We Combined The Essentials From Future’s Two Albums Into One So You Don’t Have To

As one-trick pony as he can be at times, Future’s back-to-back number one albums earlier this year prove he’s not going anywhere. Loyal fans will eat up anything he puts out and maintain his success regardless of quality or creativity. Though two full-length projects in two weeks deserves all its due credit, it highlights the tendency for rappers like Future to go for quantity over quality. There’s no denying HNDRXX and FUTURE have their filler tracks. That’s why we’ve isolated the essentials from both projects, trimmed the fat, and compiled the album that could have been for your enjoyment.

NAYVADIUS respects Future’s original goals of his two albums. FUTURE represented the usual sonic facade that has carried his career, while HNDRXX was an attempt to show a different, more personal side of the Atlanta rapper. While these sufficiently paint the picture Future was trying to create for himself, I think the true Future is hiding in plain sight.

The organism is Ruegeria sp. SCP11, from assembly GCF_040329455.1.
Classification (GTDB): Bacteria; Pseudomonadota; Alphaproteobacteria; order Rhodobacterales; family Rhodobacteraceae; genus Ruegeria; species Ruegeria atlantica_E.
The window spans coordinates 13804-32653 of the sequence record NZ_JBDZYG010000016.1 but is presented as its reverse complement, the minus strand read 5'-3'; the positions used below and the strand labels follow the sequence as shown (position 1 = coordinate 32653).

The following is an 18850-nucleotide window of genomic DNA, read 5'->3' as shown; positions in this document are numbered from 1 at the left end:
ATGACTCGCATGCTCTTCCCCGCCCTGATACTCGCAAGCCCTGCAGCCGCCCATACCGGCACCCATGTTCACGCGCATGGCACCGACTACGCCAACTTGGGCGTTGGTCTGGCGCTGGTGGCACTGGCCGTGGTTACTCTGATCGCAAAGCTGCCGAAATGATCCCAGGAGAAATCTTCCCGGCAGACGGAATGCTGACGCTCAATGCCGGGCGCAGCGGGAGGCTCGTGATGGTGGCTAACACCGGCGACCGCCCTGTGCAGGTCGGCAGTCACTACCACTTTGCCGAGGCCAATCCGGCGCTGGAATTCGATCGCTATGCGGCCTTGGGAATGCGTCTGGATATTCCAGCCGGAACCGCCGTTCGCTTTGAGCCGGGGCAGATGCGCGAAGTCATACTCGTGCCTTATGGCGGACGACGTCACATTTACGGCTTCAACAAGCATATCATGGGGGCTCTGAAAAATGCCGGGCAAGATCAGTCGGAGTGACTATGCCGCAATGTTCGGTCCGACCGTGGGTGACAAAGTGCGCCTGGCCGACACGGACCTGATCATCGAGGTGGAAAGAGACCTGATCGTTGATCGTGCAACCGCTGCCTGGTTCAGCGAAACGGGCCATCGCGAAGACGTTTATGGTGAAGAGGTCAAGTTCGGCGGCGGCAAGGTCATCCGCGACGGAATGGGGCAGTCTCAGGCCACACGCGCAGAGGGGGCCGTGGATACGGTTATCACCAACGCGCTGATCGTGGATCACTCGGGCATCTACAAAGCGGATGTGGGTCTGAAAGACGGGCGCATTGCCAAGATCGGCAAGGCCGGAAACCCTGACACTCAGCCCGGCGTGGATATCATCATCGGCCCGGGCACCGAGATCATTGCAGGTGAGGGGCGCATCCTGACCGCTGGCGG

Our compilation begins with an apologetic Future wearing his heart on his sleeve with “Sorry”, the closing track to HNDRXX. From there, we embark on a battle royale between Future’s natural, rugged, styrofoam cup-holding form and his desire to establish himself as a softer and more reflective artist. While this image begins to rear it’s head with tracks like “Turn On Me” and “Might as Well”, we simply find ourselves spiraling back and forth toward the syrupy, droning trap anthems from which Future cannot rid himself. It is his true strength, the essence of his artistry. Future takes a deep breath of “Fresh Air”, and dons his final, air-wave dominating form on “Draco”. For better or for worse, this is the Future that will live on. This is Nayvadius DeMun Wilburn, an artist whose deeper-self may continue to try, but likely fail to crack the sticky, chronic coating of molly and codeine that keeps fans begging for more.